It should be noted that how the situation around Libya has developed is now a rather serious irritant in relations between the two countries, where Paris and Ankara are throwing their support behind opposite sides: For France, it is the Libyan National Army (LNA), led by Field Marshal Khalifa Haftar, and for Ankara it is the Government of National Accord that has become established in Tripoli, and to which it has been providing military assistance since December last year. The increasing entrenchment of Turkey’s positions in Libya in recent years, where Ankara has transferred not only weapons but mercenaries from Syria, is of particular concern to the French president.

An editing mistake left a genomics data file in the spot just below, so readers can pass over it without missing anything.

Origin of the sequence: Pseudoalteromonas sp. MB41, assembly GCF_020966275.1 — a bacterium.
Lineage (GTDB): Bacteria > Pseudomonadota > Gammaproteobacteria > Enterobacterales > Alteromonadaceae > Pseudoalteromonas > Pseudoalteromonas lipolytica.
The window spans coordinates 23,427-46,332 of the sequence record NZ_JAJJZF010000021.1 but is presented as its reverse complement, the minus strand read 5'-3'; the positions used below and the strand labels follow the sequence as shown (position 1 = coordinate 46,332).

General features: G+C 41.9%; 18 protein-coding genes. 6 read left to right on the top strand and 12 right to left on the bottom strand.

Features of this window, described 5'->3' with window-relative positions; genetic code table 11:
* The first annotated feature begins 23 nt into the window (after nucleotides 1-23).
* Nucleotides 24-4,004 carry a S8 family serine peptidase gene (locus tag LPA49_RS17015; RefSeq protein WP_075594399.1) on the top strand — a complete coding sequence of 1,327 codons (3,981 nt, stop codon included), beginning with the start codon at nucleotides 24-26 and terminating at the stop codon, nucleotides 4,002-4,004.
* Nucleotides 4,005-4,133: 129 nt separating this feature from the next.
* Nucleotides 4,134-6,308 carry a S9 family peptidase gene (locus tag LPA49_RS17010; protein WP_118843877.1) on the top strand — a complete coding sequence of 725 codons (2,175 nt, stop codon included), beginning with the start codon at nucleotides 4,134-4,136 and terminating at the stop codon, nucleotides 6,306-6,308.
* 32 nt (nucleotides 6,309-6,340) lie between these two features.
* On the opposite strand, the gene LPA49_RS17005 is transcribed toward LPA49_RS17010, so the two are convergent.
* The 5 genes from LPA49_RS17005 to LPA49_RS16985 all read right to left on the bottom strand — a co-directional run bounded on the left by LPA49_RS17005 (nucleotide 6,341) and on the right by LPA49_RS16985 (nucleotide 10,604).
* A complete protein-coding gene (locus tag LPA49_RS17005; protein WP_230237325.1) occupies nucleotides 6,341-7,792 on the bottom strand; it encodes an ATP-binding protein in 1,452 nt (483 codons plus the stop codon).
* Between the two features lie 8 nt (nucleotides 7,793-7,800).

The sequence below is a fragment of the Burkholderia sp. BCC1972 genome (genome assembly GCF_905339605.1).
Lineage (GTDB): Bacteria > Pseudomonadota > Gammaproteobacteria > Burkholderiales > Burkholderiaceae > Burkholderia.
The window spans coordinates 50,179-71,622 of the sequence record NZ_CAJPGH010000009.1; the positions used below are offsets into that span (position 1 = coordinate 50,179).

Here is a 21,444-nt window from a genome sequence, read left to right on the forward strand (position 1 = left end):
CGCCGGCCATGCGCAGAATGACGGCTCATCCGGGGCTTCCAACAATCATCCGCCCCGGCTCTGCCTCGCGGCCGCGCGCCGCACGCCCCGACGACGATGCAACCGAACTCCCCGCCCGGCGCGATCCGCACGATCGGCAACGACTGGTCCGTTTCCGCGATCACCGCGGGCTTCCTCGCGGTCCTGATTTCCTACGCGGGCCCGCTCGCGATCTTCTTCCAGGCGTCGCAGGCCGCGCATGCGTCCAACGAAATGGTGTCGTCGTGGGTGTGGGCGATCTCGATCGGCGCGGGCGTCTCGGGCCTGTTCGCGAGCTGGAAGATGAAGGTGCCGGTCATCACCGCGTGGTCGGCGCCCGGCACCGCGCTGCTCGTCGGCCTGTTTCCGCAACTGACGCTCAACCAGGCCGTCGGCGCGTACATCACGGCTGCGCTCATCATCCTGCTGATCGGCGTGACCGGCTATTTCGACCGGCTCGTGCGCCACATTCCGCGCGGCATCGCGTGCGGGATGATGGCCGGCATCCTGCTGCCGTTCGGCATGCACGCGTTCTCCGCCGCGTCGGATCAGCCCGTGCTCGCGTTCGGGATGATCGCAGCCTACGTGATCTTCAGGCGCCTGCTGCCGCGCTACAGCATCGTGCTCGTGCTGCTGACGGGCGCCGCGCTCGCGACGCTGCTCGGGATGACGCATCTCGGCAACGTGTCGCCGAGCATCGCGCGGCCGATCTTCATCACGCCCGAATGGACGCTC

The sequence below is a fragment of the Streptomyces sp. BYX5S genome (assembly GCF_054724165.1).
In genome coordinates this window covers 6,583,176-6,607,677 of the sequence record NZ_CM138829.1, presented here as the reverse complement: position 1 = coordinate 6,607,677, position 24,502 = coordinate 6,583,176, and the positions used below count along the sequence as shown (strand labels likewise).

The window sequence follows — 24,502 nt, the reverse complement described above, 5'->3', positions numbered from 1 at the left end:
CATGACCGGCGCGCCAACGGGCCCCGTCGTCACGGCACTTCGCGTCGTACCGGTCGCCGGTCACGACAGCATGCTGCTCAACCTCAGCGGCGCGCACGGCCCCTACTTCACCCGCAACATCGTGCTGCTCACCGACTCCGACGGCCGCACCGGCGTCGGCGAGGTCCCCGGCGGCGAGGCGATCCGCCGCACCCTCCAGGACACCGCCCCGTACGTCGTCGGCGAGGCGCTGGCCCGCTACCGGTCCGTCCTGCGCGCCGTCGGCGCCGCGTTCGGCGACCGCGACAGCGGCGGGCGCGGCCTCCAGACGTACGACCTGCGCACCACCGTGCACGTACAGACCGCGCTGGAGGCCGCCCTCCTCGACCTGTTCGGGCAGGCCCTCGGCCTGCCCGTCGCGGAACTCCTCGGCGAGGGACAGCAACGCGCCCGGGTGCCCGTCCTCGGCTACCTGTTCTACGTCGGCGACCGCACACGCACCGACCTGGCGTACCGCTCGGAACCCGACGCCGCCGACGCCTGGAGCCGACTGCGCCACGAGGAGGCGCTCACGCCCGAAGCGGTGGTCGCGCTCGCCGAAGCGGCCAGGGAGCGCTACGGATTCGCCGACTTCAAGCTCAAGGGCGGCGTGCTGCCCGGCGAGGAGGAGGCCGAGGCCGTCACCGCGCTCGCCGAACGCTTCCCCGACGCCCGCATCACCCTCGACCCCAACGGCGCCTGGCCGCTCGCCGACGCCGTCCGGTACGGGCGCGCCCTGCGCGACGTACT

The espionage scandal that broke out between the countries at the end of June did not improve relations between Paris and Ankara in the least: the Turkish authorities arrested four of the country’s own citizens on suspicion of spying for France.
The tensions between the two countries escalated even further after France advocated for the rights of Greece and Cyprus in the Eastern Mediterranean, where Ankara is drilling offshore despite EU discontent. “I fully support Cyprus and Greece, since they have run up against violations of their sovereignty on the part of Turkey. It is unacceptable for the maritime space of EU member states to be violated and endangered. Those who do this should be punished,” stated French President Emmanuel Macron. Paris has called upon Turkey to halt oil exploration in the Eastern Mediterranean. To guarantee that international law is respected, France has decided to strengthen its military presence in the region. Erdogan, for his part, responded harshly to Macron, showing that he did not intend to retreat.